Here there was little to no build up. Although now it's got going, there seem to be flags and tournament schedules outside most bars. I think it's seen as another excuse to drink here. Not that New Yorkers need much of a reason to imbibe. The rising of the sun is enough to perpetuate the institutionalised alcholism of this city.


So, last Saturday I go to a bar in Hell's Kitchen to meet with English and American friends. I am asked who I'm supporting and I explain my dilemma of being British but living here and being married to an American, albeit one who has no interest in soccerball.

I make a crack about possibly cheering for The USA, being as I now have American DNA in me. Unfortunately I forget The Teenager is right behind me and old enough to get such inappropriate jokes. She is horrified and I throw another wad of virtual notes in the virtual therapy pot. That pot, however imaginary, overfloweth.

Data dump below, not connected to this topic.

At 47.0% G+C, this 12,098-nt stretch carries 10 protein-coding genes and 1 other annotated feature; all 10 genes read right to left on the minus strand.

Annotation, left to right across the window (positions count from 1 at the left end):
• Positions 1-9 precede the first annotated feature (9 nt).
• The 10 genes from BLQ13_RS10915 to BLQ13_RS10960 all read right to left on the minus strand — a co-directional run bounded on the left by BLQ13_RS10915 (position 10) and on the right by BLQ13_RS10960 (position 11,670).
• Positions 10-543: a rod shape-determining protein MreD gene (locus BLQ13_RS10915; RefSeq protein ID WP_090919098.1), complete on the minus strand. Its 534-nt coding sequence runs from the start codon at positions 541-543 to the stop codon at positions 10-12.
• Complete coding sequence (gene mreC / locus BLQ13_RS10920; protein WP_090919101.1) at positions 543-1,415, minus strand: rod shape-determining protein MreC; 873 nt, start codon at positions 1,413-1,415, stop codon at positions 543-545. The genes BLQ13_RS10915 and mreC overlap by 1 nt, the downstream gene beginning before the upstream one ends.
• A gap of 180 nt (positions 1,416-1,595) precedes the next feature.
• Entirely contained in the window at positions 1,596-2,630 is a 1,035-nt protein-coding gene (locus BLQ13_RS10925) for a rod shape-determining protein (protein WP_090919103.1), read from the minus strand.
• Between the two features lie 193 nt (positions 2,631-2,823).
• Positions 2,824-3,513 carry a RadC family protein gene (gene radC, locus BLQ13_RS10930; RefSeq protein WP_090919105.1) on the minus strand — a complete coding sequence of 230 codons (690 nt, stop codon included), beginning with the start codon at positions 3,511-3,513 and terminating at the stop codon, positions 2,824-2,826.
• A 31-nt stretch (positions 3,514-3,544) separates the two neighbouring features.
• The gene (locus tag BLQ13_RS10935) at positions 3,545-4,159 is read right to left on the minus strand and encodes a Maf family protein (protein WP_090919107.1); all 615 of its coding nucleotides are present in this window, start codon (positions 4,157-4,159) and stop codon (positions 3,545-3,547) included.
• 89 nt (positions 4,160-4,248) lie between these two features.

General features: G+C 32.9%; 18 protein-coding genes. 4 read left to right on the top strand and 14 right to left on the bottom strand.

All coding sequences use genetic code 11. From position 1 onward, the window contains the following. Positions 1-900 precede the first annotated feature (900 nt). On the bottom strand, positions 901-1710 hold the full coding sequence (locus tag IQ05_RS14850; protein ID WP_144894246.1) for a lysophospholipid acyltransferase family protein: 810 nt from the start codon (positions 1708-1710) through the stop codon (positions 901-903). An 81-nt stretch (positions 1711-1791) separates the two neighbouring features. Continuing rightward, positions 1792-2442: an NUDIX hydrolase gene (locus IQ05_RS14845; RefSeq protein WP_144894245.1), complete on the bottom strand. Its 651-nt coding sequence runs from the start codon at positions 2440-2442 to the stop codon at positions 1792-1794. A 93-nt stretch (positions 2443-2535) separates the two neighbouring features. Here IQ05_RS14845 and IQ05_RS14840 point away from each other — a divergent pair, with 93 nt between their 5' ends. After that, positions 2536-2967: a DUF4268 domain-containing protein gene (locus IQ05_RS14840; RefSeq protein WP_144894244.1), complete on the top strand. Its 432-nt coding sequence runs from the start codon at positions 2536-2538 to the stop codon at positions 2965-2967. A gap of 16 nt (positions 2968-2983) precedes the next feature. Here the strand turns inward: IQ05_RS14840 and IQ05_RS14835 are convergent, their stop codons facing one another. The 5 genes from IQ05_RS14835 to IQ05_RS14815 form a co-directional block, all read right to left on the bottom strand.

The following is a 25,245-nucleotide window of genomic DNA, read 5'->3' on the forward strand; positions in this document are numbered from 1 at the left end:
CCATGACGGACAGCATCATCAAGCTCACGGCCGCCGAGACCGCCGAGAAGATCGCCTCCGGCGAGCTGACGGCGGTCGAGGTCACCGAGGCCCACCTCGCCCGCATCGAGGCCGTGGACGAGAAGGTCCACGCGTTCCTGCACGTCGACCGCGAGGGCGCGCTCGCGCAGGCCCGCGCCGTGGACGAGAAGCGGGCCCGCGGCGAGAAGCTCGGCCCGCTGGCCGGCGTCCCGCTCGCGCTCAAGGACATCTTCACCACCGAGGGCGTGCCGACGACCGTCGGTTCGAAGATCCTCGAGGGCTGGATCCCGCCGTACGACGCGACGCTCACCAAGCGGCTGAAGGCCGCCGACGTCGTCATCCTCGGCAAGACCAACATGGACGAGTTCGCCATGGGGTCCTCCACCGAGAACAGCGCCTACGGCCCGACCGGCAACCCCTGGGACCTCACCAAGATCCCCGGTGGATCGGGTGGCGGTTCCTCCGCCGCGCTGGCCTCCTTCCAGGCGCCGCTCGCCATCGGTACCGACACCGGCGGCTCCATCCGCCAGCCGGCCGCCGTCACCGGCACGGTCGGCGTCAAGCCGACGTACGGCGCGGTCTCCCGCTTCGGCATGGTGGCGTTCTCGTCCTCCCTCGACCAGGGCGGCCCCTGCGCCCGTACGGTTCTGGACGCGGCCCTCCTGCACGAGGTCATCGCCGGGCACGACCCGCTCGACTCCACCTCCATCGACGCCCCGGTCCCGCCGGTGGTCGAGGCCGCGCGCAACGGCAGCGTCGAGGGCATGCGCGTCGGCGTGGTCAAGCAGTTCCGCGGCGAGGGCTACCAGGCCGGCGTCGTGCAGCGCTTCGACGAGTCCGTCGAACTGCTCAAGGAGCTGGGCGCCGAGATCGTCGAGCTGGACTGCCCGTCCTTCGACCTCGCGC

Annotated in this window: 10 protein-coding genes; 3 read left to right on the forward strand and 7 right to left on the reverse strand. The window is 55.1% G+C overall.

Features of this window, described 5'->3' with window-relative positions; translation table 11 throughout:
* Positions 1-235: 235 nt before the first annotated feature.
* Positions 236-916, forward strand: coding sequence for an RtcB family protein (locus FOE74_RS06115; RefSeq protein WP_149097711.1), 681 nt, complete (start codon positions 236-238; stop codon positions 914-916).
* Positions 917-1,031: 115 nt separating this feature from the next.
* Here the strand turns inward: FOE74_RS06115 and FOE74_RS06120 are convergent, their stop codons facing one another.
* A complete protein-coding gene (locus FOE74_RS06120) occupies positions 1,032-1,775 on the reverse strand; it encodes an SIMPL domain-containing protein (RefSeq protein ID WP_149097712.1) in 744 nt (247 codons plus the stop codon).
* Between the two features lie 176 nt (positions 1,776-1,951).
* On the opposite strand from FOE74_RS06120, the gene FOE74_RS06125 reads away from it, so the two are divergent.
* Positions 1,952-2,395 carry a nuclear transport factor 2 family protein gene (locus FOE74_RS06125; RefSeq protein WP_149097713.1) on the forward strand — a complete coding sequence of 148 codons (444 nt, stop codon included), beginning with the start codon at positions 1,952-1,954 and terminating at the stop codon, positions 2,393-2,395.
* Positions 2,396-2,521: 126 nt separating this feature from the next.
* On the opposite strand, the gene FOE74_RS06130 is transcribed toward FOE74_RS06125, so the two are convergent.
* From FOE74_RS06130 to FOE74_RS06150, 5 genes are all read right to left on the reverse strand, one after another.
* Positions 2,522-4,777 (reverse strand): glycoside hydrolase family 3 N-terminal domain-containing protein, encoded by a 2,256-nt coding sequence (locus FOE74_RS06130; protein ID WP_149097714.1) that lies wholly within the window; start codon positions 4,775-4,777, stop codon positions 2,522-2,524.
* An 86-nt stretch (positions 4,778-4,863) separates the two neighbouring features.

I declare myself neutral in summary. That makes everyone calls me Switzerland. I'm not crazy keen on that, I was nearly arrested there once over an argument about using Euros. Despite their neutrality they are very insistent about their Swiss Francs.

Then I head to the bar, and before I can even be misunderstood with my drinks order it happens... England score. I pause. The small but vocal fans go crazy in the bar... I feel nothing.

Flatline. Passionless emptiness.


We watch the rest of the game and I enjoy not feeling attached to either team, it's zero stress. I clap when there's a clearance or decent shot at goal. The Teenager shouts at me when I do it for USA. but I ignore her-she is influenced by an English boyfriend and has grown up under a united Europe. Sporting Jingoism escapes her.

Then the USA equalise and I laugh. Really hard. America has got it's dick out again, only this time it's like it's pissing on the overinflated egos of the England team. And maybe that's the best thing that could happen to them in early on?

Soccerball is one of the few sports The USA play where they are the underdog. We all agree it's nice to laugh at Yanks doing something badly. However, this time, they are 1-all with England in a World Cup. Unexpected doesn't begin to cover it. Is there an evolution happening where by the USA get less of a joke every 4 years? Maybe Becks has been secretly coaching them in a hidden tunnel underneath The Home Depot Centre?